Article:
This book is part of Hyperink's best little books series. Our best little books are 1,500–3,000 words of fast, entertaining information on a highly demanded topic. Based on reader feedback (including yours!), we may expand this book in the future. If we do so, we'll send a free copy to all previous buyers.
ABOUT THE BOOK
«It's really scary to go right up to the edge and jump off. If you can do it, it opens up this whole new world. So, if you have the courage to give up everything, you can achieve everything and you'll never be in danger of losing yourself in the process. That's what I've learnt and that's what I want to show other people, that bravery pays off.”
– Deborah Feldman
Deborah Feldman was born and raised in a strictly orthodox and cloistered Satmar Hasidic community in New York. Her first book, a memoir titled UNORTHODOX: The Scandalous Rejection of My Hasidic Roots, was published by Simon and Schuster in 2012.
MEET THE AUTHOR
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EXCERPT FROM THE BOOK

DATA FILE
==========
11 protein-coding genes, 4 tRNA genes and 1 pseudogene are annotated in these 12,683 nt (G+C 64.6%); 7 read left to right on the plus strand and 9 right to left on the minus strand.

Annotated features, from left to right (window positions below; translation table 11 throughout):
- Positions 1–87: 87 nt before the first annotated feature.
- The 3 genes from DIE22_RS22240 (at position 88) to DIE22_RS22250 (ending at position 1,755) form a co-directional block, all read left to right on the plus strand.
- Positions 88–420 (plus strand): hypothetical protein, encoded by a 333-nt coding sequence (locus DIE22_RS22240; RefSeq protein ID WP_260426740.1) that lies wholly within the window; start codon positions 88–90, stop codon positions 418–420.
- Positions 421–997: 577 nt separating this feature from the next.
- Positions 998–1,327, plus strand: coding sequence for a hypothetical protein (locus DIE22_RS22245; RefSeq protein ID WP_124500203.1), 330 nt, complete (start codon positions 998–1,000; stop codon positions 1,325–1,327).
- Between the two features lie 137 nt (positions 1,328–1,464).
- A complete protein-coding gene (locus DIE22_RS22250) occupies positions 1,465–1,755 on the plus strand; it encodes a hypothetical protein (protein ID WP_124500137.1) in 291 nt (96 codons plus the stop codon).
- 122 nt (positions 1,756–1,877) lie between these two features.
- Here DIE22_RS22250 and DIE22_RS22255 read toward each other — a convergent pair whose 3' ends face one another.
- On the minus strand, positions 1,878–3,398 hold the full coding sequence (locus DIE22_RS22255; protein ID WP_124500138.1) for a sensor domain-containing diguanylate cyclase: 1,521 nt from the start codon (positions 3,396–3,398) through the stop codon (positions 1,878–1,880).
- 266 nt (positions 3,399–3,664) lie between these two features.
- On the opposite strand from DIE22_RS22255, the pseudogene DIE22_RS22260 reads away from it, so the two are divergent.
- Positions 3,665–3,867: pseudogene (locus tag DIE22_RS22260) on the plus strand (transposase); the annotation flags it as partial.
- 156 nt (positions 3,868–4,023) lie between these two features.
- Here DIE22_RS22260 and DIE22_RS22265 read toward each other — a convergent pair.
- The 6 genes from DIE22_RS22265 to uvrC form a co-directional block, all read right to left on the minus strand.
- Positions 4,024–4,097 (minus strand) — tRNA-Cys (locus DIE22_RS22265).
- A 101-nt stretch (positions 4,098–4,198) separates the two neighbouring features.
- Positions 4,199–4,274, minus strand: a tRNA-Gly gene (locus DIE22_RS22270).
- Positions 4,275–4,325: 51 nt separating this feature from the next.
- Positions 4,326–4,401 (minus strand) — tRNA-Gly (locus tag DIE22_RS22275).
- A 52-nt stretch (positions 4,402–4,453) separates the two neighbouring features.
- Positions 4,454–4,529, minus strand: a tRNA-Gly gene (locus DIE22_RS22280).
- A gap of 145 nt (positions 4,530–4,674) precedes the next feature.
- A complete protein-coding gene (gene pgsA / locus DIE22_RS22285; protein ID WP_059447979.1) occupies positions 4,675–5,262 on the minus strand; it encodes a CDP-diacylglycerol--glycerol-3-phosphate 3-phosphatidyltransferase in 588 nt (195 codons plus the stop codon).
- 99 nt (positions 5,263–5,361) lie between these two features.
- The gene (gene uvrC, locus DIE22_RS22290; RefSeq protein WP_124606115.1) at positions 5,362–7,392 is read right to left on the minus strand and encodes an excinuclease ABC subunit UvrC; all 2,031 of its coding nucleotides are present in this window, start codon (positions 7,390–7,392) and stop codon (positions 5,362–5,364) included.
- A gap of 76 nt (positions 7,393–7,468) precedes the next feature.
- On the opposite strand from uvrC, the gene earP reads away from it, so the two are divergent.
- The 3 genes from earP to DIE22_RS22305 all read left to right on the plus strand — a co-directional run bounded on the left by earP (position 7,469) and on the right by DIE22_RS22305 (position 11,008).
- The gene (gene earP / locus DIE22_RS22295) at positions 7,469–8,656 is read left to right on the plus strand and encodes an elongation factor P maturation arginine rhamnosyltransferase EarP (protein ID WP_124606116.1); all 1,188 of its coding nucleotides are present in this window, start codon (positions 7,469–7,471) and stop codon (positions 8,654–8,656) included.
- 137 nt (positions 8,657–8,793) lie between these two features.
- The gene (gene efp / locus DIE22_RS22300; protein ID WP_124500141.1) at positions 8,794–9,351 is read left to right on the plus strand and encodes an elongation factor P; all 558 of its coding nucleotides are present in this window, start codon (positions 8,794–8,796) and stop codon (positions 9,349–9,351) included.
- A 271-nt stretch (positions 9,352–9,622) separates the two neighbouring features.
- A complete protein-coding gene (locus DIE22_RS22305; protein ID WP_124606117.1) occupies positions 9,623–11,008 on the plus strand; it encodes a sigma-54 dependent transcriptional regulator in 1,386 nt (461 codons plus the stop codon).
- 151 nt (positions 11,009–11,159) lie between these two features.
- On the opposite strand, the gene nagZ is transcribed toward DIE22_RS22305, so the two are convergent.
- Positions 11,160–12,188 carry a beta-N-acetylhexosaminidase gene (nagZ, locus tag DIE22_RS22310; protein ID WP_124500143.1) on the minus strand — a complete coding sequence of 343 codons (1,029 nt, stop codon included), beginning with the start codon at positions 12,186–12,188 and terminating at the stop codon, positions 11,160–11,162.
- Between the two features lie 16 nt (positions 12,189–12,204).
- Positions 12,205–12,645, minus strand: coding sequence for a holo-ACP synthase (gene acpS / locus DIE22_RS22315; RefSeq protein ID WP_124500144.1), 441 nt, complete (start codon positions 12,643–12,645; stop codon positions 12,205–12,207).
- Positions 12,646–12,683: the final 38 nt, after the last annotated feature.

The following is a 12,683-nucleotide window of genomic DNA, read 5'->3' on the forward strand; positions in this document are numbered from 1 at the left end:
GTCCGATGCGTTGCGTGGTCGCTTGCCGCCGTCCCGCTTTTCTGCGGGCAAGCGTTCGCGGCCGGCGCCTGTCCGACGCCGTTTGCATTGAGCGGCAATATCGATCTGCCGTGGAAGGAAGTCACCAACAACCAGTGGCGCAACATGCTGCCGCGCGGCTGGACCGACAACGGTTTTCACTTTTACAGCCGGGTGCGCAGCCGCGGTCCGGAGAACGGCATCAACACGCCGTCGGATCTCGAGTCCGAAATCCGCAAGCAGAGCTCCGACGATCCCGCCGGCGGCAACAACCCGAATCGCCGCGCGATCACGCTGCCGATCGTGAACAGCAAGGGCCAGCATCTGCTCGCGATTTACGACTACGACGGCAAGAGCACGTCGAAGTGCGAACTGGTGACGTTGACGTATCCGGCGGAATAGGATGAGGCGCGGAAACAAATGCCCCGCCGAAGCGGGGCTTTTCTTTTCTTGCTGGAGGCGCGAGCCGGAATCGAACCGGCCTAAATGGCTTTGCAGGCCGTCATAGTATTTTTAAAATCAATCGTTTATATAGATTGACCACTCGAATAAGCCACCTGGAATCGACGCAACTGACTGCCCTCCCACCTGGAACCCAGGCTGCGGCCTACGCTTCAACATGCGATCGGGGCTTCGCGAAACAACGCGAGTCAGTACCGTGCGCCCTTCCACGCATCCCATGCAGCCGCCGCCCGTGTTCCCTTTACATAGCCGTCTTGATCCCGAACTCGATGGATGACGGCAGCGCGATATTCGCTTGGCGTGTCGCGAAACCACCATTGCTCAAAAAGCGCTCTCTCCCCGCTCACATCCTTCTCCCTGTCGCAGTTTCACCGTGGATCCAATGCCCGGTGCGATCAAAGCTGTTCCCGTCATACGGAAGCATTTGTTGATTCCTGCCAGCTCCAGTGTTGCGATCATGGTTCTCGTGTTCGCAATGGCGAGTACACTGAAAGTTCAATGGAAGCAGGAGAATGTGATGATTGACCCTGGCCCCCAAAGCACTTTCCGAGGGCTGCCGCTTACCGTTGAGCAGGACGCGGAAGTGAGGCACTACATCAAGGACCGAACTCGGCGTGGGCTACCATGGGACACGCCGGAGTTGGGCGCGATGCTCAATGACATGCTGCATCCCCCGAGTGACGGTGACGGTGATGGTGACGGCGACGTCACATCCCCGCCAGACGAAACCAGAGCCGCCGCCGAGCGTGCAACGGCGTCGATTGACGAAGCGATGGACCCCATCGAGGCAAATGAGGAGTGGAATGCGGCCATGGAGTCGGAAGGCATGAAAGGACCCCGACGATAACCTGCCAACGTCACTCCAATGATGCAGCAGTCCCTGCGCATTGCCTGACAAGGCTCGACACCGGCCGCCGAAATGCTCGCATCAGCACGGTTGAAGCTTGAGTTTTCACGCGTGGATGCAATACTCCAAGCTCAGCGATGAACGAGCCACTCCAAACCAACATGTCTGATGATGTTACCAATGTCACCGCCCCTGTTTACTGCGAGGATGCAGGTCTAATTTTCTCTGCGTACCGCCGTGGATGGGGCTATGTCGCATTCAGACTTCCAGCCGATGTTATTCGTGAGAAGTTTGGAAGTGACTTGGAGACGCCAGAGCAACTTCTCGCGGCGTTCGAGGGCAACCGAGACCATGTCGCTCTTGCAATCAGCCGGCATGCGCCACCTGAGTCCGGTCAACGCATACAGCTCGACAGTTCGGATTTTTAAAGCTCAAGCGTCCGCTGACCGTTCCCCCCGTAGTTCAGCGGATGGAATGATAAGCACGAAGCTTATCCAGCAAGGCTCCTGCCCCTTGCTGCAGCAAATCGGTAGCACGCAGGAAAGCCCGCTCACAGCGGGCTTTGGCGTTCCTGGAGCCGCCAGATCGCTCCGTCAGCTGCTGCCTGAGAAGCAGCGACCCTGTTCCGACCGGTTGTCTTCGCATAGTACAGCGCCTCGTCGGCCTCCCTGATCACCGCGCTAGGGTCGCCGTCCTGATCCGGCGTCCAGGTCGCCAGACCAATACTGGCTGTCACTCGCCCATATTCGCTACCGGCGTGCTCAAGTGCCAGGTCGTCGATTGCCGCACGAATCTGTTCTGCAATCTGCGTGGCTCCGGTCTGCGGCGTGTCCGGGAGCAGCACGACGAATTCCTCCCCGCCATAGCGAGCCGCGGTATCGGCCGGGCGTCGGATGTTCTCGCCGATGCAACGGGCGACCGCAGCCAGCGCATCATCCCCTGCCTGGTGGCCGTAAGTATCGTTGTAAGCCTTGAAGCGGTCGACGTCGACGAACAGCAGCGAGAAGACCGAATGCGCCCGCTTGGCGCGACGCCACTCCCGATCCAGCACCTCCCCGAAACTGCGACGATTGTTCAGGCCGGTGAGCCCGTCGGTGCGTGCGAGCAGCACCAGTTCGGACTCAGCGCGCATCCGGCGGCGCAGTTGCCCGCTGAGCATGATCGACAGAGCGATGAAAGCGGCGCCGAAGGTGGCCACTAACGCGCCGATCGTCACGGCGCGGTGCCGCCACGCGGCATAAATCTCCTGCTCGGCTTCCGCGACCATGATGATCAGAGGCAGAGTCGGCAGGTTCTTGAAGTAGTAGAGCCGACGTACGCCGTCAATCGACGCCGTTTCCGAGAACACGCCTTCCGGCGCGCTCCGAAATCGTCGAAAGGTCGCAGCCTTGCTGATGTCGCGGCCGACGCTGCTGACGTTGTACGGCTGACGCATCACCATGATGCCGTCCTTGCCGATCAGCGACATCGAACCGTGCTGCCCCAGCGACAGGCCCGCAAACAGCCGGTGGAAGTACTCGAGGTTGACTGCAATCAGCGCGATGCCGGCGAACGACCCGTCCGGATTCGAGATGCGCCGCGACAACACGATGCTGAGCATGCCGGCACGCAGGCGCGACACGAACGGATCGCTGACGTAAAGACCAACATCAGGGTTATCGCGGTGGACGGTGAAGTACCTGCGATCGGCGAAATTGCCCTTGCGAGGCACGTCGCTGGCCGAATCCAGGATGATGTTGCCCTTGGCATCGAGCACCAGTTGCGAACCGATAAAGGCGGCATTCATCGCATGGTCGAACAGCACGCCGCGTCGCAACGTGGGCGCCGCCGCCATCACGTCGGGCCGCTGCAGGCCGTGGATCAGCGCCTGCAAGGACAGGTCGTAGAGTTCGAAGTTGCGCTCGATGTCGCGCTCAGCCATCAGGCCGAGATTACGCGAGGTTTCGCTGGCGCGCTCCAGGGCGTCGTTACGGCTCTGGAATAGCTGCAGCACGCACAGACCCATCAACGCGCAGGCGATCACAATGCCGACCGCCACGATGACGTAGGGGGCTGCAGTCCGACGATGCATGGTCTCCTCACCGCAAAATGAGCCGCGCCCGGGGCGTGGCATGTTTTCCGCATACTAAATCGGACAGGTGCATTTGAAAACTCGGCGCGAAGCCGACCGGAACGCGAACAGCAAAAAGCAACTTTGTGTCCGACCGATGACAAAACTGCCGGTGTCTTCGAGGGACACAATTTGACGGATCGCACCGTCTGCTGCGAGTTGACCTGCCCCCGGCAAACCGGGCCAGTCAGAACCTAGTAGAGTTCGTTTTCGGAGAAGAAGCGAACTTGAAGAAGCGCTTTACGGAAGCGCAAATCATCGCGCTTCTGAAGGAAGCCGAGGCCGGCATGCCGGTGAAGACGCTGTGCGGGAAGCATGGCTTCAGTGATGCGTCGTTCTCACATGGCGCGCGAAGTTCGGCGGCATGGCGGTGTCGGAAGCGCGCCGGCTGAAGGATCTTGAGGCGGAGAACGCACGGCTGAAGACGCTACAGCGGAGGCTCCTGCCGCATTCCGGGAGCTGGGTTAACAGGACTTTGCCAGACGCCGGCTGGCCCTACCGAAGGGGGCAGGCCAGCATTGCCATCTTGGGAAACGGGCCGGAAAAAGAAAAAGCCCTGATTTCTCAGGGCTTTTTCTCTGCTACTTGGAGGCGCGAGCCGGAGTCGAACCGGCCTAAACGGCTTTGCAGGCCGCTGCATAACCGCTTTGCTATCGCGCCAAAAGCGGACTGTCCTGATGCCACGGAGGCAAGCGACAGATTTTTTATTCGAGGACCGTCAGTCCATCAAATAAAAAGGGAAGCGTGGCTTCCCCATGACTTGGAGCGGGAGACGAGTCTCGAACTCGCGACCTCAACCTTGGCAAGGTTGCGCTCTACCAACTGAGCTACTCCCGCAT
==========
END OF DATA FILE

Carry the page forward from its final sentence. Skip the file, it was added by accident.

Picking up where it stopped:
Abandoned by her mother when she was just a toddler and facing the prospect of being raised by a mentally ill and largely incapable father, the only reasonable option was for Deborah to live with her paternal grandparents, Bubby and Zeidy. They raised her, with the help of numerous overbearing and unkind aunts, until she got married.
As Deborah details in her memoir, she was a naturally inquisitive child, curious about life beyond the boundaries of the insulated life within her ultra-orthodox community. During her childhood, she would obtain banned copies of secular fiction from authors like Louis May Alcott and Jane Austen. She would tear off the front covers and hide them inside her Jewish textbook to smuggle them into class.
Her grandfather Zeidy was particularly strict, insisting that Deborah follow all the rules of the Hasidic faith without exception or compromise, but Deborah found some comfort in the company of her grandmother, Bubby. They shared a love of books, and to a lesser extent music. However, despite Deborah's love for her paternal grandmother, she never seemed to get the love she needed in return. Deborah attributes this lack of emotional love from her grandmother to the fact that Bubby, who was Hungarian, had seen the majority of her family die in the concentration camps of World War II. After witnessing that kind of trauma, she was simply unable to form the kind of emotional connection required to offer love in the form that Deborah needed.
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